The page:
We data miners love to collect pieces of information and whip it into compelling insight. It’s what we do, but that job can be seriously derailed when consumers suffer from sign up fatigue. A new study from Blue Research shows that consumers are completely exhausted when it comes to having to complete sign in pages.
In fact, “more than three in four (survey participants) say they have given incomplete or incorrect information rather than share personal data with each website.”
Think about it, you’ve probably done the same thing yourself. So often we’re asked to share information in order to complete a purchase that marketers are looking for a new way to simplify the process for consumers and still get the details and data we need.
The answer, some suggest is social sign-ins.
“With social sign-on, retailers have access to richer profile information because the data elements collected on social networks are more extensive than what web retailers request from customers registering on their sites,” notes the report Social Commerce: Personalized and Collaborative Shopping Experiences.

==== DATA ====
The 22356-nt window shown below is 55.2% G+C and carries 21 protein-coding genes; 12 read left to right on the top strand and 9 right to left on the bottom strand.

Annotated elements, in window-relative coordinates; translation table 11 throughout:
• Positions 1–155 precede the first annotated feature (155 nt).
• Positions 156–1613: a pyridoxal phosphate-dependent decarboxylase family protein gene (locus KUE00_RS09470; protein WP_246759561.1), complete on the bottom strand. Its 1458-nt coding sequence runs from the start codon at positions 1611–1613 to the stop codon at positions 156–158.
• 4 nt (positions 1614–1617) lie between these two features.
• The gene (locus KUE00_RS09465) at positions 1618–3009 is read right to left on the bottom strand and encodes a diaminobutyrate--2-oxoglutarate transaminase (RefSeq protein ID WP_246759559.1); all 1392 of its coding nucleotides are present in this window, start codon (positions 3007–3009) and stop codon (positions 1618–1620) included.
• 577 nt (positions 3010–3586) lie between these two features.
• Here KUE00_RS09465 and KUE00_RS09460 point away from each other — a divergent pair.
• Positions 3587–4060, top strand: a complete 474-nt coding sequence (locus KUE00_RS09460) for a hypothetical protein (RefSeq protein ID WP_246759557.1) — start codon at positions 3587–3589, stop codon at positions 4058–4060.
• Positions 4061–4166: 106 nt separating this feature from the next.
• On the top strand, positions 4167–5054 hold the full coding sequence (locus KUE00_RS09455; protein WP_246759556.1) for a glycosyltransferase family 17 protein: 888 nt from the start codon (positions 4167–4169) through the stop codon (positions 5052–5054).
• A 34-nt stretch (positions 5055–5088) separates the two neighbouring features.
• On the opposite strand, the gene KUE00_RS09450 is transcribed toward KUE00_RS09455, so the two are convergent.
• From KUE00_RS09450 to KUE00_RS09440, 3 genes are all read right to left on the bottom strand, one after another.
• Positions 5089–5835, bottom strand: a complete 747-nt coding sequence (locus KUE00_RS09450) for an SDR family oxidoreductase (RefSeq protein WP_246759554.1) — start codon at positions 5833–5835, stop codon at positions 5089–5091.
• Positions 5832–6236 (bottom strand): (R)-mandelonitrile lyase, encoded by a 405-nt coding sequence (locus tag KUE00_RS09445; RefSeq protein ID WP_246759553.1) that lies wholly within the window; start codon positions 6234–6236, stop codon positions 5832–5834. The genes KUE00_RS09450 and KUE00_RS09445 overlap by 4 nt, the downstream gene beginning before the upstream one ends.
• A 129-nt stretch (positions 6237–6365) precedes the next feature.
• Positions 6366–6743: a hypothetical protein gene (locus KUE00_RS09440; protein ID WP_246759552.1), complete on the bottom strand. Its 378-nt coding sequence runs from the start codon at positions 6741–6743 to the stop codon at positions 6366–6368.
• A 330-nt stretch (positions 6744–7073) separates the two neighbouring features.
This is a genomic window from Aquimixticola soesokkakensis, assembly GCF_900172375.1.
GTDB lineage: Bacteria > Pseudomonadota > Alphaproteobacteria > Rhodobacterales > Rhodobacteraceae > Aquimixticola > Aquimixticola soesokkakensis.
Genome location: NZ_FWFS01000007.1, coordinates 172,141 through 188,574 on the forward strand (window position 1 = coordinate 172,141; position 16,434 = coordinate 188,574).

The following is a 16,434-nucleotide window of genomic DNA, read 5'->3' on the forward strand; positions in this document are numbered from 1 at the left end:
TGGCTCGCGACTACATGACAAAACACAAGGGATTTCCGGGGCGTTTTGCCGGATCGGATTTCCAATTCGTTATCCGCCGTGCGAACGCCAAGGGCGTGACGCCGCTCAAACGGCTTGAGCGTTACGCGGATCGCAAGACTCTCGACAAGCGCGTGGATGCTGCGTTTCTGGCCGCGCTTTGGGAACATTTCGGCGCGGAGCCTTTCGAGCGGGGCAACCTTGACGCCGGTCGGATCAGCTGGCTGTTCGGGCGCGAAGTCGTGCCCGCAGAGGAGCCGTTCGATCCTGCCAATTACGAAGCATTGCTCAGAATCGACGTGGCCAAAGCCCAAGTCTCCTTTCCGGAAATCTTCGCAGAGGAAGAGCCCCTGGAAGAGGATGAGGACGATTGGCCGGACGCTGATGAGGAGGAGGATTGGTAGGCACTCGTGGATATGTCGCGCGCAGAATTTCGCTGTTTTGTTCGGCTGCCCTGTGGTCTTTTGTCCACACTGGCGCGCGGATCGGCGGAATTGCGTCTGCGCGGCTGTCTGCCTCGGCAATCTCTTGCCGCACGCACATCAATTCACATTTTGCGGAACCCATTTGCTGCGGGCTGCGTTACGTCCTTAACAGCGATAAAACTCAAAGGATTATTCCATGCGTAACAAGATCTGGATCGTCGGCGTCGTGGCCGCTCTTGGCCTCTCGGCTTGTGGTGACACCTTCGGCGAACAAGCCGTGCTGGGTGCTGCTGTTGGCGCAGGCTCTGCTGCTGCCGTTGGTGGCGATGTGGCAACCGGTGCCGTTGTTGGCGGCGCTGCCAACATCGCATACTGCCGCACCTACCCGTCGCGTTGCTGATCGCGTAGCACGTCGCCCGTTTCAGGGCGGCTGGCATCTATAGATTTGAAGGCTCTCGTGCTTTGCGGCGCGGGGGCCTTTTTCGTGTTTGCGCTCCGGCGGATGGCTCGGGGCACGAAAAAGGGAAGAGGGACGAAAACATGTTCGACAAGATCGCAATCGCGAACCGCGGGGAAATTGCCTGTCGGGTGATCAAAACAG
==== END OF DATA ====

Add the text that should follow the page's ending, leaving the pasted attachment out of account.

The encouraging news is 66% of respondents to the study are for a shift to social sign-on. Essentially that would mean personal data would be pulled from a social account or email. The bonus for marketers is that this would likely improve the quality of the data, avoid out of date data (most social users update their information frequently), and potentially reach more desirable customers according to eMarketer.
The survey found that study participants for social sign-on were more likely than critics to be planning increases in holiday spending, and they also indicated they would be doing more of that holiday shopping online.
Furthermore, a social sign-on could create a whole cache of useful data marketers could use to better serve consumers. Consider Facebook “Likes” alone and you have a good idea of what a savvy data miner could potentially use to better target consumers. Yet, like any new technology, implementing a social sign-on will require research, development and certainly a defined strategy, however, it’s something we expect to see more of it in the next coming years.
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